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Are Your Meetings Actually Exhilarating, Or Do They Drain People?

Updated: Sep 8, 2022


It’s Tuesday morning, and you know what that means.

The Tuesday morning meeting begins the same way every week. Six people are seated around a spacious conference table with their chairs angled toward a screen mounted on the wall. Three faces are visible on the screen. The muted participants on the screen match the engagement level in the room. All nine people appear to be mesmerized by their phones.

No one speaks.

There’s no human connection.

When you see this meeting on your calendar, you roll your eyes. There’s no joy, no positive energy in the room. It’s hard for you to believe it will improve anytime soon.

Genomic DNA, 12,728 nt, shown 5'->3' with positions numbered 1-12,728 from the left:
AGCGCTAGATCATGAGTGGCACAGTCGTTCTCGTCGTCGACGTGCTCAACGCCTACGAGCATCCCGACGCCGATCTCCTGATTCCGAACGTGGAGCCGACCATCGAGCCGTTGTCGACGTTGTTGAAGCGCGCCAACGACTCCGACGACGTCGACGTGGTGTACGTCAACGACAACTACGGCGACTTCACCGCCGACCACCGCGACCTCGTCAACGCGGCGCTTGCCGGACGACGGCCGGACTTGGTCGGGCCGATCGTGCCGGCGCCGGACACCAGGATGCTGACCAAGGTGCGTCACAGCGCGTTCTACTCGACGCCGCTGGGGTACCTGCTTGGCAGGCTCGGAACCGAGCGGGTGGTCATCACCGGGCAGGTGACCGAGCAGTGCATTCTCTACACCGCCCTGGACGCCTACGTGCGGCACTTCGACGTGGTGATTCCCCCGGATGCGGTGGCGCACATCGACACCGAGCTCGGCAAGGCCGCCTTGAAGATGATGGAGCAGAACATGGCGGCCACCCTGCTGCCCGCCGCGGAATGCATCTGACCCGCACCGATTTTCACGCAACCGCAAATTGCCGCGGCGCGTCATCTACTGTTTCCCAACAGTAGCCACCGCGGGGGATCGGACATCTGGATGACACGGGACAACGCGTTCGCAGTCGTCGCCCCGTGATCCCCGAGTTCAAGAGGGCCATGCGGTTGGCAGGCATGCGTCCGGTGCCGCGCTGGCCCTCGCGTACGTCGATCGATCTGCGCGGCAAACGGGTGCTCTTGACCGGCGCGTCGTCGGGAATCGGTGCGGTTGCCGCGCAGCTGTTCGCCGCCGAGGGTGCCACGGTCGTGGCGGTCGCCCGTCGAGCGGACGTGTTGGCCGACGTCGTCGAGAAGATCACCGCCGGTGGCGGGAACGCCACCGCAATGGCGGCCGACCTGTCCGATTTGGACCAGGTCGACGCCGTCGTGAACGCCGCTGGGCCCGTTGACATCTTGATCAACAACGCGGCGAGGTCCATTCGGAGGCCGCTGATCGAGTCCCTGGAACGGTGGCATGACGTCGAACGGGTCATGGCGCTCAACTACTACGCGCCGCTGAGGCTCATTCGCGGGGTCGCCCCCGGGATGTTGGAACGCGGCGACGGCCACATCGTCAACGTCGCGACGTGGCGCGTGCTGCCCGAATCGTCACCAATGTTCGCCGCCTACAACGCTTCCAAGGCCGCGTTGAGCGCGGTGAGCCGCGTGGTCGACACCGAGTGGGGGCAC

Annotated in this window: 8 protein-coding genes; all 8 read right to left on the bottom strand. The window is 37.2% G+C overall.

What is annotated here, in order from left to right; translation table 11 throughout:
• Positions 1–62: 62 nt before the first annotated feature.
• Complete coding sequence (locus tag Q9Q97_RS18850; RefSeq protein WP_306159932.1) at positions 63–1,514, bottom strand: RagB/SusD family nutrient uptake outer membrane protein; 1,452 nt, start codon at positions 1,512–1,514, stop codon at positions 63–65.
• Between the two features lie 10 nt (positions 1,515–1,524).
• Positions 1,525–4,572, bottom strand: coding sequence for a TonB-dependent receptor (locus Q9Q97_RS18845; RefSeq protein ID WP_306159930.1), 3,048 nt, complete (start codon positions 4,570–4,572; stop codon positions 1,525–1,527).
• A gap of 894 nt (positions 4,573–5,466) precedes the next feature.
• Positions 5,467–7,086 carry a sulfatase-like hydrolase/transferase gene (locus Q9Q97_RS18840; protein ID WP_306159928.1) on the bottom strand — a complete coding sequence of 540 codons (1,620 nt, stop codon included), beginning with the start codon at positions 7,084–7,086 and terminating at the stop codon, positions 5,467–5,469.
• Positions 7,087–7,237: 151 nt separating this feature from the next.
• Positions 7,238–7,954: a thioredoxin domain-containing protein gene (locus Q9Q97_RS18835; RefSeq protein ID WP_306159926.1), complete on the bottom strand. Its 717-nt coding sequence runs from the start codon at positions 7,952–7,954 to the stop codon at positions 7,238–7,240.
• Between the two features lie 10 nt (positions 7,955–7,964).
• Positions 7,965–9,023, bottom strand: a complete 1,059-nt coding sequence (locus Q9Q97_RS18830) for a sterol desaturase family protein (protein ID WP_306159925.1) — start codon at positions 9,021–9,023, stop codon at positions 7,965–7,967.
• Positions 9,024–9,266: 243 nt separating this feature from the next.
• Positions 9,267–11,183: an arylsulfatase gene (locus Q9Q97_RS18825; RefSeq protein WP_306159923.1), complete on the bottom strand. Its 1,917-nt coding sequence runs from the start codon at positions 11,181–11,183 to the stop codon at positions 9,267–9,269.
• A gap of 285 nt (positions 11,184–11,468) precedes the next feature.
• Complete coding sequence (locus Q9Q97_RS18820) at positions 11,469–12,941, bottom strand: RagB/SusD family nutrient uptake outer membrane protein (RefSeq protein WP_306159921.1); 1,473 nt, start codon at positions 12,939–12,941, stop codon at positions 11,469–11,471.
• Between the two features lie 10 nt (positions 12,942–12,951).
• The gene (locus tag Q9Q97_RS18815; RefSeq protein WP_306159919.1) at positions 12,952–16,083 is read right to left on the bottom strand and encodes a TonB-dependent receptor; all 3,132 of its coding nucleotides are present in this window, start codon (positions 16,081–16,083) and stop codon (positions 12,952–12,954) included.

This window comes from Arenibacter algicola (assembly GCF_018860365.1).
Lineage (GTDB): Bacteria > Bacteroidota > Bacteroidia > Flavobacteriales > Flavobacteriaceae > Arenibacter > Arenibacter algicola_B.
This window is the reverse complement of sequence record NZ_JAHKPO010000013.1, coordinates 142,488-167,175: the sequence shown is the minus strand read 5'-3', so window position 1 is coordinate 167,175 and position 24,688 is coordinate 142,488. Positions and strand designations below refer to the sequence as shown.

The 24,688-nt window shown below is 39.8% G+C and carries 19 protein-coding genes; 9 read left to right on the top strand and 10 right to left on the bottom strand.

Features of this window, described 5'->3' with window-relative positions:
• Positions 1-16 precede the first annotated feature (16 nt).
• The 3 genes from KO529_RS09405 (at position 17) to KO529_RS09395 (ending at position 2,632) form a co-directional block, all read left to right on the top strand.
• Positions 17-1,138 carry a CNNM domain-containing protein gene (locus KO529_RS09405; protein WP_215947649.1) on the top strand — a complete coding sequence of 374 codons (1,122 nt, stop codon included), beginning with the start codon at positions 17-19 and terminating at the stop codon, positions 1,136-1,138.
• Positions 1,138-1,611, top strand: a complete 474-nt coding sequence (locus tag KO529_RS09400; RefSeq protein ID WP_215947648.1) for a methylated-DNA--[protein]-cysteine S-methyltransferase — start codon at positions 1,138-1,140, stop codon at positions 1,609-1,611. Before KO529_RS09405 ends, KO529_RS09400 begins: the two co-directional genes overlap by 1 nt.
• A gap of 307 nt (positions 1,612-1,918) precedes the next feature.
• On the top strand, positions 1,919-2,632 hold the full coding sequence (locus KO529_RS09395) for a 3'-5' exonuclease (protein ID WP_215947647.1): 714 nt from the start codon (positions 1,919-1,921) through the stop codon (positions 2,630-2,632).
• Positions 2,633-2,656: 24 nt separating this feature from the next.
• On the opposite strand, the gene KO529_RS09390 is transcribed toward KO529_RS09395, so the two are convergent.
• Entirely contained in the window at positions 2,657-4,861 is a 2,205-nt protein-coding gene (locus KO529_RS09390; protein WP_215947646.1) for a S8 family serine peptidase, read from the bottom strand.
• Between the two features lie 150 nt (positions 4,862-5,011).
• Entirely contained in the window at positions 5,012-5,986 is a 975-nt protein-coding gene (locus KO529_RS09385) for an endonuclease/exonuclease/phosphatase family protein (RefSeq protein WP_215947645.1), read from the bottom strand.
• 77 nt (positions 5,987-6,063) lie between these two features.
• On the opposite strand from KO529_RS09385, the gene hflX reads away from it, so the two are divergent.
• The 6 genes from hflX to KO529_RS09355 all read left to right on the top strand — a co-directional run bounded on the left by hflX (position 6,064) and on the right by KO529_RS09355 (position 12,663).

You’re in the room. What are you thinking? How are you feeling?

It takes some real courage to turn around unhealthy meetings. Leaders must reach the tipping point. The pain of remaining the same must be significant enough to embrace the pain of leading change. Is it worth it? The rewards are remarkable. Imagine how levels of engagement transform. Meetings, both formal and informal, become your best leadership development platform.

There is a way forward. How do you transform a dull meeting into invigorating engagement? The ingredients are already in the room. You can become a catalyst and unleash the talent in front of you. You transform meetings when you awaken people. Everyone has natural leadership and communication strengths.